Just read a very interesting post, entitled, “Will India Challenge China? Not yet.” The post is by GE Anderson over at the ChinaBizGov blog. I know GE Anderson to be one very smart guy (with a Ph.d and an upcoming book to prove it) and one damn fine analyst of things China, particularly those things relating to China’s auto industry.

He wrote his post on India after having spent a couple of weeks there. 

Now before anyone points out the shortcomings of views based on a two week visit, let me stop you by saying I both agree and disagree with you (only we lawyers can say things like that). I disagree because one can get a “sense” of a country in two weeks and then use that sense, coupled with previous readings, to glean and then convey one’s impressions. I buy into the idea that first impressions are far more accurate than often credited and I am a huge fan of the book, Blink.

Before I agree with you, I would like to note that I have never been to India and I do not purport to know terribly much about the country. When I was a freshman in college, my freshman tutorial was on India, but since I read only 4 of the 17 books assigned (who the hell assigns 17 books in a freshman tutorial anyway?), I can hardly claim much expertise from that. I should also note that my father served in India during World War II (who the hell serves in India, anyway?) and he absolutely hated the place from the moment he got there to the moment he left. He spent most of his time in New Delhi, which, as I understand it, is a tough place to love. Anyway, his views of the place have always (rightly or wrongly) overly influenced mine. There is one image that has never escaped him (nor me) and that was his arrival into New Delhi by train, where he saw hundreds/thousands of people squatting by the tracks and defecating. He told me this but once and I have never forgotten it.

When I was vacationing in HoiAn, Vietnam, last year, I met a couple of sisters from England who were there doing charity work. One of the sisters lives in London, the other in Goa, India. The one from London had talked of going to India for the charity work, but the one from Goa had dissuaded her by saying that the “entire country smells of human feces from the moment you get there until the moment you leave.” Since hearing that comment I have asked about a dozen people who have been to India whether that is true or not and about half said “yes” and about half said “no.”I am concerned that Dr. Anderson too has been overly influenced in his assessment of India by what I will call the “feces factor,” for lack of a better term.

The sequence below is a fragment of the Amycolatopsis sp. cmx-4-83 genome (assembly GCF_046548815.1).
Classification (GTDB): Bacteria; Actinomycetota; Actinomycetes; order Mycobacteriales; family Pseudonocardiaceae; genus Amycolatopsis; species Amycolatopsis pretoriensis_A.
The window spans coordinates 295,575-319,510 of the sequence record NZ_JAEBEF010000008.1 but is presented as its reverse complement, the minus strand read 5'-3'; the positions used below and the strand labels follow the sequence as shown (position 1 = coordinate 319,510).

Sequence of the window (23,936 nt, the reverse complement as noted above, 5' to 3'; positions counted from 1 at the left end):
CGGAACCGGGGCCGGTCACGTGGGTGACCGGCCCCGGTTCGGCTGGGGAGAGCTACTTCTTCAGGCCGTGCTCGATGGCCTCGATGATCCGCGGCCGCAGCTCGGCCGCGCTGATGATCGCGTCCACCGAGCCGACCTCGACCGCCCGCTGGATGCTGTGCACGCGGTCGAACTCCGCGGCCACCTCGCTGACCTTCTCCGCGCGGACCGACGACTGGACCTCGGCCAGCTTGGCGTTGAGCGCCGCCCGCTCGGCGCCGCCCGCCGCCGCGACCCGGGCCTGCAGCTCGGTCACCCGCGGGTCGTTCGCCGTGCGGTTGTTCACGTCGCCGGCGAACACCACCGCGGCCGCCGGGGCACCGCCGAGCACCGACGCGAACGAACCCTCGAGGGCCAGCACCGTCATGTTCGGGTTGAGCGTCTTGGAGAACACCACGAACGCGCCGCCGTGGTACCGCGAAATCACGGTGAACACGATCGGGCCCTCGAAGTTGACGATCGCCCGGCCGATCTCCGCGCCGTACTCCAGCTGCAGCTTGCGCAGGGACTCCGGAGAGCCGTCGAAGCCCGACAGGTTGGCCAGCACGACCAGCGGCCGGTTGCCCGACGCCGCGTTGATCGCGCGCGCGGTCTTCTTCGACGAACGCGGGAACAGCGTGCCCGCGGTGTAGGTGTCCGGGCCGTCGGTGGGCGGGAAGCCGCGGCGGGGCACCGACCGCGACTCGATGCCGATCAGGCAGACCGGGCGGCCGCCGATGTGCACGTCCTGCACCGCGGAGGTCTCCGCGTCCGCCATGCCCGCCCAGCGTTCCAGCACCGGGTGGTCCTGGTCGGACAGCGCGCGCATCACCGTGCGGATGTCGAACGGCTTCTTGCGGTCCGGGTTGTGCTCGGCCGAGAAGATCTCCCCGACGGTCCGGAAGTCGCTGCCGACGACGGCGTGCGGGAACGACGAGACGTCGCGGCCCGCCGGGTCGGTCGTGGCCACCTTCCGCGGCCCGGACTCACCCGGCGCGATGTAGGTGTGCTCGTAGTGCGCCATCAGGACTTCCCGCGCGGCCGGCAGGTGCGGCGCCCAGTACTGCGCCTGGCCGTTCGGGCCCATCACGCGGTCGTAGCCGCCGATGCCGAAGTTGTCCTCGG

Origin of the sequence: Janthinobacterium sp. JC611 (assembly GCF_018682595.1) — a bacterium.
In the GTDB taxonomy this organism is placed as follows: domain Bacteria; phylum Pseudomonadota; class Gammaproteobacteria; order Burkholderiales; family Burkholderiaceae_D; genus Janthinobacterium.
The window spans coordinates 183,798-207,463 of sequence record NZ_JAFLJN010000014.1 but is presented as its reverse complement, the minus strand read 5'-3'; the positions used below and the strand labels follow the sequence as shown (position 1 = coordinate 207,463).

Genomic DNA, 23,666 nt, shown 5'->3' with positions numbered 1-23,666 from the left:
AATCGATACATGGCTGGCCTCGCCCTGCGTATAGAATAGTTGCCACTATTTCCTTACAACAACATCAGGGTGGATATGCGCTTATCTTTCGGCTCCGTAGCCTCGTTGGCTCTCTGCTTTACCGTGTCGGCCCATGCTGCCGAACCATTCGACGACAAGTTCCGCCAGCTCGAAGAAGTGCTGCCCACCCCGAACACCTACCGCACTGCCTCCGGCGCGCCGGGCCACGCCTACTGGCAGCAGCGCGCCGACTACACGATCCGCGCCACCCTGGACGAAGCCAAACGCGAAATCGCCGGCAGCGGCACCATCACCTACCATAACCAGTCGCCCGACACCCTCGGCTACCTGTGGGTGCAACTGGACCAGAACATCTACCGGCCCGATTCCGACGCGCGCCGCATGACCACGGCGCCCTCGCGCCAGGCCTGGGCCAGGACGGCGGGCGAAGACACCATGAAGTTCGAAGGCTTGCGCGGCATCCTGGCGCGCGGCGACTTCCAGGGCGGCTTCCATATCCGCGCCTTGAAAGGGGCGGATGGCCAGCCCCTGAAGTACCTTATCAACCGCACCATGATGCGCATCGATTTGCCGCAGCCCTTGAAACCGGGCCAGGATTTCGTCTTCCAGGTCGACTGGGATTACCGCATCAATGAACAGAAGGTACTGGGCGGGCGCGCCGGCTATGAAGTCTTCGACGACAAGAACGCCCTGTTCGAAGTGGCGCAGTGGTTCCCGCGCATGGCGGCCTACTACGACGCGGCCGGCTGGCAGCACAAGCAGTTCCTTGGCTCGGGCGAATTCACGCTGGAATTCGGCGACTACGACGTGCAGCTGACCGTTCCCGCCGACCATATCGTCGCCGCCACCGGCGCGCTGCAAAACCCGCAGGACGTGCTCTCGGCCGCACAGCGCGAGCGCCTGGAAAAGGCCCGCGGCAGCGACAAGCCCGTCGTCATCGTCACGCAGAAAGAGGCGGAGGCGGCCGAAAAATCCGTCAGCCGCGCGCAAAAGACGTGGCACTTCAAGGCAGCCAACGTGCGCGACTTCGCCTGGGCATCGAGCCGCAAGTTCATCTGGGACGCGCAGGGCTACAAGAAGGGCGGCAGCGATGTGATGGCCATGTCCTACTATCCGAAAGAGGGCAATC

Dr. Anderson’s post is absolutely excellent, but as an assessment of India’s ability to compete with China, I worry that it leans too much towards describing filth and chaos. Though you can absolutely count me among those who will go a long way to avoid filth and chaos, I am just not sure how relevant that is in assessing a country’s economic future.

india has its problems but it is moving forward economically. China has its problems (some the same as India, some different), but it is moving forward economically.

But let’s get to the core of this. Can India compete with China? Is that a stupid question in that India already competes (and beats) China in many things, including IT and pharma?  Why must we compare the two? And why India and not Indonesia or Vietnam or Brazil or ….? What is it with the whole India versus China thing anyway?

I’m “opening up the “microphones” here so have at it. But please nobody comment without first reading Dr. Anderson’s post.

Dan Harris

I am a founder of Harris Bricken, an international law firm with lawyers in Los Angeles, Portland, San Francisco, Seattle, China and Spain.

I mostly represent companies doing business in emerging market countries. It has taken me many years to build my network and it takes constant communication and travel to maintain it. My work has been as varied as securing the release of two improperly held helicopters in Papua New Guinea, setting up a legal framework to move slag from Canada to Poland’s interior, overseeing hundreds of litigation and arbitration matters in Korea, helping someone avoid terrorism charges in Japan, and seizing fish product in China to collect on a debt.

I was named as one of only three Washington State Amazing Lawyers in International Law, I am AV rated by Martindale-Hubbell Law Directory (its highest rating), I am rated 10.0 by AVVO.com (its highest rating), and I am a SuperLawyer.

I am a frequent writer and public speaker on doing business in Asia and I constantly travel between the United States and Asia. I most commonly speak on China law issues and I am the lead writer of the award winning China Law Blog (www.chinalawblog.com). Forbes Magazine, Fortune Magazine, the Wall Street Journal, Investors Business Daily, Business Week, The National Law Journal, The Washington Post, The ABA Journal, The Economist, Newsweek, NPR, The New York Times and Inside Counsel have all interviewed me regarding various aspects of my international law practice.

I am licensed in Washington, Illinois, and Alaska.

In tandem with the international law team at my firm, I focus on setting up/registering companies overseas (via WFOEs, Rep Offices or Joint Ventures), drafting international contracts (NDAs, OEM Agreements, licensing, distribution, etc.), protecting IP (trademarks, trade secrets, copyrights and patents), and overseeing M&A transactions.